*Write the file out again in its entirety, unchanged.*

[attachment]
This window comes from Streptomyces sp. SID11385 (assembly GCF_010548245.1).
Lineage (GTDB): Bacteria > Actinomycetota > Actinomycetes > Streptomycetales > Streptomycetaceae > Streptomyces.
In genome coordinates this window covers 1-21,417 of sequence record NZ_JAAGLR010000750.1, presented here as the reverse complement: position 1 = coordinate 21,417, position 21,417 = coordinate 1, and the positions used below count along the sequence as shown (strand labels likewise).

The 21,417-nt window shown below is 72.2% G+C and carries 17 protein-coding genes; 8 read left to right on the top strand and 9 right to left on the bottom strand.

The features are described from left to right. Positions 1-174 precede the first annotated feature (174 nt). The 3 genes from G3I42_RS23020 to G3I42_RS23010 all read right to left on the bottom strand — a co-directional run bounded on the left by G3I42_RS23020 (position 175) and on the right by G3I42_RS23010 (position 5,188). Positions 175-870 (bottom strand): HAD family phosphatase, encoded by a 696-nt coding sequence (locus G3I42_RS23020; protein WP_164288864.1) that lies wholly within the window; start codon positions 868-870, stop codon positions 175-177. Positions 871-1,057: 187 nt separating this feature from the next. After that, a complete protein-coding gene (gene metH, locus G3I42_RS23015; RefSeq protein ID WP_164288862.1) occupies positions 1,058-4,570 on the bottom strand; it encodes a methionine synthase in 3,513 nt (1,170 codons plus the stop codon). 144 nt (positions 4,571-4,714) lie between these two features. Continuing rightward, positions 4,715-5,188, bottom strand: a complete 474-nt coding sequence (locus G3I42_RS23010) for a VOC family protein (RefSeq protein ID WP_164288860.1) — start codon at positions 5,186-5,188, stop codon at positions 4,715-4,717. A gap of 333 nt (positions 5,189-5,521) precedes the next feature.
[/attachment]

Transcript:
This window comes from Streptomyces sp. SID11385 (assembly GCF_010548245.1).
Lineage (GTDB): Bacteria > Actinomycetota > Actinomycetes > Streptomycetales > Streptomycetaceae > Streptomyces.
In genome coordinates this window covers 1-21,417 of sequence record NZ_JAAGLR010000750.1, presented here as the reverse complement: position 1 = coordinate 21,417, position 21,417 = coordinate 1, and the positions used below count along the sequence as shown (strand labels likewise).

The 21,417-nt window shown below is 72.2% G+C and carries 17 protein-coding genes; 8 read left to right on the top strand and 9 right to left on the bottom strand.

The features are described from left to right. Positions 1-174 precede the first annotated feature (174 nt). The 3 genes from G3I42_RS23020 to G3I42_RS23010 all read right to left on the bottom strand — a co-directional run bounded on the left by G3I42_RS23020 (position 175) and on the right by G3I42_RS23010 (position 5,188). Positions 175-870 (bottom strand): HAD family phosphatase, encoded by a 696-nt coding sequence (locus G3I42_RS23020; protein WP_164288864.1) that lies wholly within the window; start codon positions 868-870, stop codon positions 175-177. Positions 871-1,057: 187 nt separating this feature from the next. After that, a complete protein-coding gene (gene metH, locus G3I42_RS23015; RefSeq protein ID WP_164288862.1) occupies positions 1,058-4,570 on the bottom strand; it encodes a methionine synthase in 3,513 nt (1,170 codons plus the stop codon). 144 nt (positions 4,571-4,714) lie between these two features. Continuing rightward, positions 4,715-5,188, bottom strand: a complete 474-nt coding sequence (locus G3I42_RS23010) for a VOC family protein (RefSeq protein ID WP_164288860.1) — start codon at positions 5,186-5,188, stop codon at positions 4,715-4,717. A gap of 333 nt (positions 5,189-5,521) precedes the next feature.